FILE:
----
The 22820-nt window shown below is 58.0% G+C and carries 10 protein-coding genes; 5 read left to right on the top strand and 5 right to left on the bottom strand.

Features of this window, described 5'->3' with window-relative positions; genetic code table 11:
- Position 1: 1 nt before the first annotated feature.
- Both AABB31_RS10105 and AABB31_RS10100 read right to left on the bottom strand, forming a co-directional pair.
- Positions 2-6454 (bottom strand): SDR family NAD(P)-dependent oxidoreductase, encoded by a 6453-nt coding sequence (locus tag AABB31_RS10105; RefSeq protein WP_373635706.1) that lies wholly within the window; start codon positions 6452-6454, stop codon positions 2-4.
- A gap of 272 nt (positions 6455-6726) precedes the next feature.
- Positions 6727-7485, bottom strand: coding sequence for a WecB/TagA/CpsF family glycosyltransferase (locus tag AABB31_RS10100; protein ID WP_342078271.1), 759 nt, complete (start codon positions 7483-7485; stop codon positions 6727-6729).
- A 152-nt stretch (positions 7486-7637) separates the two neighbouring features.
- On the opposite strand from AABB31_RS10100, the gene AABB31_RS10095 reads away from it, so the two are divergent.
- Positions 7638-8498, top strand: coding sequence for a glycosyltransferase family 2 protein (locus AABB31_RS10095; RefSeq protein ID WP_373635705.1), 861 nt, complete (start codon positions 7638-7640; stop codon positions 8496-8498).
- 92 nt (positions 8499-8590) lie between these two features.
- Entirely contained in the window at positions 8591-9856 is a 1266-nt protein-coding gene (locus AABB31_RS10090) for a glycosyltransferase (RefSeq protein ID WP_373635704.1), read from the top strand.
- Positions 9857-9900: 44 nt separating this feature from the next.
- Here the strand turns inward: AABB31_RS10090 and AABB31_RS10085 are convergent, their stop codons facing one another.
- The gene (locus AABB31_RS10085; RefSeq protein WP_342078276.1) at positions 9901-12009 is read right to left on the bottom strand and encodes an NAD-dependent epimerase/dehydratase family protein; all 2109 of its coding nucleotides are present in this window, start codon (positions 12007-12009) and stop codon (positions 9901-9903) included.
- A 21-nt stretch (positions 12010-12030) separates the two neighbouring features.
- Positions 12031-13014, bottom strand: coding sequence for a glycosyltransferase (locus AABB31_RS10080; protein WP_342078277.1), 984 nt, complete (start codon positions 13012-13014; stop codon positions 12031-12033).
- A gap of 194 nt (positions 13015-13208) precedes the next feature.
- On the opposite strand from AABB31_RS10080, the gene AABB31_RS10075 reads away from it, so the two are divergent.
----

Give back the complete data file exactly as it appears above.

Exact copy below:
The 22820-nt window shown below is 58.0% G+C and carries 10 protein-coding genes; 5 read left to right on the top strand and 5 right to left on the bottom strand.

Features of this window, described 5'->3' with window-relative positions; genetic code table 11:
- Position 1: 1 nt before the first annotated feature.
- Both AABB31_RS10105 and AABB31_RS10100 read right to left on the bottom strand, forming a co-directional pair.
- Positions 2-6454 (bottom strand): SDR family NAD(P)-dependent oxidoreductase, encoded by a 6453-nt coding sequence (locus tag AABB31_RS10105; RefSeq protein WP_373635706.1) that lies wholly within the window; start codon positions 6452-6454, stop codon positions 2-4.
- A gap of 272 nt (positions 6455-6726) precedes the next feature.
- Positions 6727-7485, bottom strand: coding sequence for a WecB/TagA/CpsF family glycosyltransferase (locus tag AABB31_RS10100; protein ID WP_342078271.1), 759 nt, complete (start codon positions 7483-7485; stop codon positions 6727-6729).
- A 152-nt stretch (positions 7486-7637) separates the two neighbouring features.
- On the opposite strand from AABB31_RS10100, the gene AABB31_RS10095 reads away from it, so the two are divergent.
- Positions 7638-8498, top strand: coding sequence for a glycosyltransferase family 2 protein (locus AABB31_RS10095; RefSeq protein ID WP_373635705.1), 861 nt, complete (start codon positions 7638-7640; stop codon positions 8496-8498).
- 92 nt (positions 8499-8590) lie between these two features.
- Entirely contained in the window at positions 8591-9856 is a 1266-nt protein-coding gene (locus AABB31_RS10090) for a glycosyltransferase (RefSeq protein ID WP_373635704.1), read from the top strand.
- Positions 9857-9900: 44 nt separating this feature from the next.
- Here the strand turns inward: AABB31_RS10090 and AABB31_RS10085 are convergent, their stop codons facing one another.
- The gene (locus AABB31_RS10085; RefSeq protein WP_342078276.1) at positions 9901-12009 is read right to left on the bottom strand and encodes an NAD-dependent epimerase/dehydratase family protein; all 2109 of its coding nucleotides are present in this window, start codon (positions 12007-12009) and stop codon (positions 9901-9903) included.
- A 21-nt stretch (positions 12010-12030) separates the two neighbouring features.
- Positions 12031-13014, bottom strand: coding sequence for a glycosyltransferase (locus AABB31_RS10080; protein WP_342078277.1), 984 nt, complete (start codon positions 13012-13014; stop codon positions 12031-12033).
- A gap of 194 nt (positions 13015-13208) precedes the next feature.
- On the opposite strand from AABB31_RS10080, the gene AABB31_RS10075 reads away from it, so the two are divergent.